#Myasthenia Gravis Associated With #SARS-CoV-2 Infection (Ann Intern Med., summary)

[Source: Annals of Internal Medicine, full page: (LINK). Summary, edited.]

Myasthenia Gravis Associated With SARS-CoV-2 Infection

Domenico A. Restivo, MD, PhD, Diego Centonze, MD, Alessandro Alesina, MD, Rosario Marchese-Ragona, MD

DOI: https://doi.org/10.7326/L20-0845

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Background: Some patients infected with severe acute respiratory syndrome coronavirus 2 (SARS-CoV-2) have neurologic symptoms (1–3). Some observers propose that these symptoms are caused by viral infection of nerve cells (4), but the possibility exists that these symptoms might be produced by autoimmune mechanisms (1–4). Myasthenia gravis is an autoimmune disease in which antibodies bind to acetylcholine receptors (AChRs) or to functionally related molecules in the postsynaptic membrane at the neuromuscular junction (5).

(…)

Keywords: SARS-CoV-2; COVID-19; Immunopathology; Neurology.

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Case Report: #COVID19 Patient With Chief Complaint of #Anosmia and #Ageusia; a Unique Perspective on #Atypical #Symptomatology and #Management in the #Military (Mil Med., abstract)

[Source: Military Medicine, full page: (LINK). Abstract, edited.]

Case Report: COVID-19 Patient With Chief Complaint of Anosmia and Ageusia; a Unique Perspective on Atypical Symptomatology and Management in the Military

L T Alicia C Smith, MC USN, C D R James Hodges, MC USN, Molly Pratt, USN, L C D R Ian M Porter, MC USN

Military Medicine, usaa196, https://doi.org/10.1093/milmed/usaa196

Published: 10 August 2020

 

ABSTRACT

A novel corona virus, severe acute respiratory syndrome coronavirus-2, found in Wuhan, China in December 2019 has since spread to multiple continents and has been implicated in thousands of deaths. This pandemic—causing virus has been initially described (corona virus disease 2019 [COVID-19]) with the presentation of fever, cough, and shortness of breath. The majority of studies published have been conducted on inpatient cases and a shortage of tests has encouraged screening only of patients with classic presentation. A positive COVID-19 case of a healthy military male, with the chief complaint of anosmia and ageusia, instigated local re-evaluation of the screening protocol for possible COVID-19 patients. Multiple studies in Europe have implicated anosmia and ageusia as symptoms associated with COVID-19, and subsequently, anosmia and ageusia have been added to Centers for Disease Control and Prevention screening guidelines as well. There should be a higher index of suspicion when evaluating a patient with high-risk activities, travel, and atypical symptoms. More studies need to be conducted with a healthy outpatient population to further understand this disease and decrease its impact.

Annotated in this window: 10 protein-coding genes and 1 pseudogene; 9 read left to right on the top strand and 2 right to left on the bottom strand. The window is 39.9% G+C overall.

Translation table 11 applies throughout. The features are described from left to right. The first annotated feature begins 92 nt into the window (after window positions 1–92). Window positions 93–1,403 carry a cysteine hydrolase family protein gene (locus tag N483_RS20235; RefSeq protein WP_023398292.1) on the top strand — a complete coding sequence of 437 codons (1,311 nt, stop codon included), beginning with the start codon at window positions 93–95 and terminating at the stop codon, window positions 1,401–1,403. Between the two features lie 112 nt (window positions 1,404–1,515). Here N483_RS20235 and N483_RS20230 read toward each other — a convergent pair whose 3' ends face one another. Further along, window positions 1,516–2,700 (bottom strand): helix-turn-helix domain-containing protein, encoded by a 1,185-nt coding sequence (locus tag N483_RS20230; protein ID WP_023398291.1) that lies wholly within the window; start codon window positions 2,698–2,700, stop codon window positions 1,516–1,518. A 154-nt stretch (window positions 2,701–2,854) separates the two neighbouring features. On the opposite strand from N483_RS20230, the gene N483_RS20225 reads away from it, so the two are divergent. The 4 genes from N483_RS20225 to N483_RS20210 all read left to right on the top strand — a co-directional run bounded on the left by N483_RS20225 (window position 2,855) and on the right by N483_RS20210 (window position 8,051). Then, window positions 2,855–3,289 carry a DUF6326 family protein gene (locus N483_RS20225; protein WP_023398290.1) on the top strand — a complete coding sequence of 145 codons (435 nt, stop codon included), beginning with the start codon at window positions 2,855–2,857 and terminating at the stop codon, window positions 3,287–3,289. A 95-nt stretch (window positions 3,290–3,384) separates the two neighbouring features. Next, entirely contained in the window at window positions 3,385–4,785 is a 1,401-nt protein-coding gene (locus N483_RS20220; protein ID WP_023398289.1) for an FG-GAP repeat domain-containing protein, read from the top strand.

Issue Section:  Case Report

Keywords: SARS-CoV-2; COVID-19; Anosmia; Otolaryngology; Neurology.

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#Delirium and #encephalopathy in severe #COVID19: a cohort analysis of #ICU patients (Crit Care, abstract)

[Source: Critical Care, full page: (LINK). Abstract, edited.]

Delirium and encephalopathy in severe COVID-19: a cohort analysis of ICU patients

Julie Helms, Stéphane Kremer, Hamid Merdji, Malika Schenck, François Severac, Raphaël Clere-Jehl, Antoine Studer, Mirjana Radosavljevic, Christine Kummerlen, Alexandra Monnier, Clotilde Boulay, Samira Fafi-Kremer, Vincent Castelain, Mickaël Ohana, Mathieu Anheim, Francis Schneider & Ferhat Meziani

Critical Care volume 24, Article number: 491 (2020)

 

Abstract

Background

Neurotropism of SARS-CoV-2 and its neurological manifestations have now been confirmed. We aimed at describing delirium and neurological symptoms of COVID-19 in ICU patients.

Methods

We conducted a bicentric cohort study in two French ICUs of Strasbourg University Hospital.

All the 150 patients referred for acute respiratory distress syndrome due to SARS-CoV-2 between March 3 and May 5, 2020, were included at their admission. Ten patients (6.7%) were excluded because they remained under neuromuscular blockers during their entire ICU stay. Neurological examination, including CAM-ICU, and cerebrospinal fluid analysis, electroencephalography, and magnetic resonance imaging (MRI) were performed in some of the patients with delirium and/or abnormal neurological examination. The primary endpoint was to describe the incidence of delirium and/or abnormal neurological examination. The secondary endpoints were to describe the characteristics of delirium, to compare the duration of invasive mechanical ventilation and ICU length of stay in patients with and without delirium and/or abnormal neurological symptoms.

Results

The 140 patients were aged in median of 62 [IQR 52; 70] years old, with a median SAPSII of 49 [IQR 37; 64] points. Neurological examination was normal in 22 patients (15.7%). One hundred eighteen patients (84.3%) developed a delirium with a combination of acute attention, awareness, and cognition disturbances. Eighty-eight patients (69.3%) presented an unexpected state of agitation despite high infusion rates of sedative treatments and neuroleptics, and 89 (63.6%) patients had corticospinal tract signs. Brain MRI performed in 28 patients demonstrated enhancement of subarachnoid spaces in 17/28 patients (60.7%), intraparenchymal, predominantly white matter abnormalities in 8 patients, and perfusion abnormalities in 17/26 patients (65.4%). The 42 electroencephalograms mostly revealed unspecific abnormalities or diffuse, especially bifrontal, slow activity. Cerebrospinal fluid examination revealed inflammatory disturbances in 18/28 patients, including oligoclonal bands with mirror pattern and elevated IL-6. The CSF RT-PCR SARS-CoV-2 was positive in one patient. The delirium/neurological symptoms in COVID-19 patients were responsible for longer mechanical ventilation compared to the patients without delirium/neurological symptoms. Delirium/neurological symptoms could be secondary to systemic inflammatory reaction to SARS-CoV-2.